January 24, 2022

UK health minister resigns after breaching coronavirus rules

LONDON — U.K. Health Secretary Matt Hancock, who has led the country’s response to the coronavirus, resigned Saturday, a day after apologizing for breaching social distancing rules with an aide with whom he was allegedly having an affair.

Hancock had been under growing pressure since the tabloid Sun newspaper published images showing him and senior aide Gina Coladangelo kissing in an office at the Department of Health. The Sun said the closed-circuit television images were taken May 6 — 11 days before lockdown rules were eased to allow hugs and other physical contact with people outside one’s own household.

In a resignation letter to Prime Minister Boris Johnson, Hancock said the government owed it “to people who have sacrificed so much in this pandemic to be honest when we have let them down.”

“And those of us who make these rules have got to stick by them and that’s why I’ve got to resign,” he wrote.

Johnson said he was sorry to receive Hancock’s resignation and that he “should leave office very proud of what you have achieved — not just in tackling the pandemic, but even before COVID-19 struck us.”

Johnson had earlier expressed confidence in Hancock despite widespread calls to fire him.

Jonathan Ashworth, health spokesman for the opposition Labour Party, said “it is right that Matt Hancock has resigned. But why didn’t Boris Johnson have the guts to sack him and why did he say the matter was closed?”

Some lawmakers from the governing Conservatives had also called on Hancock to quit because he wasn’t practicing what he has been preaching during the pandemic.

“The last thing I would want is for my private life to distract attention from the single-minded focus that is leading us out of this crisis,” Hancock, who is married, said in his letter of resignation.

“I want to reiterate my apology for breaking the guidance, and apologize to my family and loved ones for putting them through this,” he said. “I also need (to) be with my children at this time.”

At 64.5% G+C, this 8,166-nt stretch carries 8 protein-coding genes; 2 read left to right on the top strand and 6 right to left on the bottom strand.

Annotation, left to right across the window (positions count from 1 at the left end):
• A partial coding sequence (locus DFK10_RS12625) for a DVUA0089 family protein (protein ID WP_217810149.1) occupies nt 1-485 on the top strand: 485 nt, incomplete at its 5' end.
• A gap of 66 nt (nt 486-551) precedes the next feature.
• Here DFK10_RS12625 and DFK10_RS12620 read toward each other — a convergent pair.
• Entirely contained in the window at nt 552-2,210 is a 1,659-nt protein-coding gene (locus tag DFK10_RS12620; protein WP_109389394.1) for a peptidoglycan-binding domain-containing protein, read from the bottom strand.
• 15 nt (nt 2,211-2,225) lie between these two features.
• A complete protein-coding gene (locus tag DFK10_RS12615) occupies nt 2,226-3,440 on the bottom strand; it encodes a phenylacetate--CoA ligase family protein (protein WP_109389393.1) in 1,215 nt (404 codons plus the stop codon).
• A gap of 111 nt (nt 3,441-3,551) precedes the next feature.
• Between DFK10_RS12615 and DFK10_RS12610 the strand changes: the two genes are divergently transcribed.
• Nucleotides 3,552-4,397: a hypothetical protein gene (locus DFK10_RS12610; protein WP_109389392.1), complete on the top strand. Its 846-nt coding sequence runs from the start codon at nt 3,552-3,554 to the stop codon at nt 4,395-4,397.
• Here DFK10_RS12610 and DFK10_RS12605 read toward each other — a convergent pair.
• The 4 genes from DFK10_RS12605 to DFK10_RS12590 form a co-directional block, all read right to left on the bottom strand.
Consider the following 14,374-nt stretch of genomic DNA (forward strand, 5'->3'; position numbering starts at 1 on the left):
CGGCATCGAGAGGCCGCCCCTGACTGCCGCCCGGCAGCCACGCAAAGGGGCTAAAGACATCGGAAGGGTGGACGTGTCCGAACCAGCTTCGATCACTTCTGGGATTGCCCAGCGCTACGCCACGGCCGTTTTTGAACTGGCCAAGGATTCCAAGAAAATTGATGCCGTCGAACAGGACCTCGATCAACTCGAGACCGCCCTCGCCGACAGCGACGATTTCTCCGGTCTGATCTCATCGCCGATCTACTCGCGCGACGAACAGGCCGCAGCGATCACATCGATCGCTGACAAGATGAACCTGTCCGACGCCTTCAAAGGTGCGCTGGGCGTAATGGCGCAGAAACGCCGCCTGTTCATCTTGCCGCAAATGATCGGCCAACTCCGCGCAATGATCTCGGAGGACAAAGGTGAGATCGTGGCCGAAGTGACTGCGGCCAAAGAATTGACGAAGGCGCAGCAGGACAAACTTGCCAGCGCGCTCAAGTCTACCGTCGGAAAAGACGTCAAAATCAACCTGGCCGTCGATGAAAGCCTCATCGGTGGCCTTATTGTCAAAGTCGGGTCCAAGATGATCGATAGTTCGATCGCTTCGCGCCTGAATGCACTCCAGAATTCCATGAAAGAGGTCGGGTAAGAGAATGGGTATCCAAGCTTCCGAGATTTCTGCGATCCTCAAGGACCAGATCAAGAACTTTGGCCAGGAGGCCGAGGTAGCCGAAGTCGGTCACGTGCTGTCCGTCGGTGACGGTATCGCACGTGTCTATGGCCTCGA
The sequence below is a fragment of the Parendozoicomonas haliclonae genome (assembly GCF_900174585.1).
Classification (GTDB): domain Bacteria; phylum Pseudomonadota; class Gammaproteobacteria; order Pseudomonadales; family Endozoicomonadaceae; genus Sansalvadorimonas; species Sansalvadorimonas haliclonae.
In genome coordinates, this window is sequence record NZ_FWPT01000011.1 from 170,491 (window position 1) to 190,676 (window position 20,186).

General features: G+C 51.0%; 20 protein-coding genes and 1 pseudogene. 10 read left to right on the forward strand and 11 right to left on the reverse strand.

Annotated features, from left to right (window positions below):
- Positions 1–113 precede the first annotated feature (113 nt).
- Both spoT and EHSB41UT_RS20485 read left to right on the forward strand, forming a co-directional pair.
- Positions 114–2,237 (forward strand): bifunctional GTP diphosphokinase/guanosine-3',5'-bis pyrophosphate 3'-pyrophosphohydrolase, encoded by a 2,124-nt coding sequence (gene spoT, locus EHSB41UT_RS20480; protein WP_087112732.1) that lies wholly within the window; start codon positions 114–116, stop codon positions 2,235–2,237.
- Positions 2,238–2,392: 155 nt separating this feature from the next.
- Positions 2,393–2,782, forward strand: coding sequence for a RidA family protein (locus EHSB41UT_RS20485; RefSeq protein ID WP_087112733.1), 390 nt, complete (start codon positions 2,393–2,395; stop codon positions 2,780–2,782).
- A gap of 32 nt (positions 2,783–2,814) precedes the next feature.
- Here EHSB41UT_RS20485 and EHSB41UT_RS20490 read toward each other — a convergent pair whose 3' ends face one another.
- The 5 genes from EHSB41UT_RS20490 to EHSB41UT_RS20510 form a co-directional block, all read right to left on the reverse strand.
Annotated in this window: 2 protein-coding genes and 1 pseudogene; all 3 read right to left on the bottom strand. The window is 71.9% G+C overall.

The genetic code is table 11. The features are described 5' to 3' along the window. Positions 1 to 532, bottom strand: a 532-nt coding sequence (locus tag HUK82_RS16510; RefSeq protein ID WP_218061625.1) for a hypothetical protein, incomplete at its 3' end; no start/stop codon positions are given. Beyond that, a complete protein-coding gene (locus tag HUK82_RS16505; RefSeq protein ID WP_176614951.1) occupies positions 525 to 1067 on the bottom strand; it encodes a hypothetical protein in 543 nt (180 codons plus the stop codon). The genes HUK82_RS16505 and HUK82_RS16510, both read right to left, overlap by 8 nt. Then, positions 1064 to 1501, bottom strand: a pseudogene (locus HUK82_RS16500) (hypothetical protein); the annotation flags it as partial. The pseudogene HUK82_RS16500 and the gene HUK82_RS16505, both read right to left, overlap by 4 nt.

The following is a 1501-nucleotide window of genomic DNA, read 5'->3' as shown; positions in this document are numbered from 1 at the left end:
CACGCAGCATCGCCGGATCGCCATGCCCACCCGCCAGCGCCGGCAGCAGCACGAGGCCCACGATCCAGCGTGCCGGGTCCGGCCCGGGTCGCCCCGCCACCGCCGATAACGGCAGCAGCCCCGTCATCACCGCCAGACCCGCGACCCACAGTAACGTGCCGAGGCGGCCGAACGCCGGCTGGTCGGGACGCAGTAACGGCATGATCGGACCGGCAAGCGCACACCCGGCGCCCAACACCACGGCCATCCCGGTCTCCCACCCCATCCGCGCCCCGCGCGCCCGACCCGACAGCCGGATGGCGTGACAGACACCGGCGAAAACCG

Hancock, 42, is the latest in a string of British officials to be accused of breaching restrictions they imposed on the rest of the population to curb the spread of the coronavirus.

The government is also facing questions about the circumstances in which Hancock hired Coladangelo, a university friend who was appointed to his department last year. She was initially employed as an unpaid adviser and this year became a non-executive director at the Department of Health, a role that pays about 15,000 pounds ($21,000) a year.

Johnson’s Conservative government has been branded a “chumocracy” by critics for hiring special advisers and contractors from outside the civil service without long-customary levels of scrutiny.

Hancock’s department has been accused of waiving procurement rules to award lucrative contracts for protective equipment and other medical essentials, often to personal contacts. Hancock has said he was driven by the need to secure essential supplies quickly at the height of the outbreak.

Hancock has faced weeks of pressure since the prime minister’s former top aide, Dominic Cummings, accused him of botching the government’s response to the pandemic. Cummings, now a bitter critic of the government he once served, told lawmakers last month that Hancock “should have been fired” for alleged lies and errors. He also published a WhatsApp message in which Johnson branded Hancock “totally (expletive) hopeless.”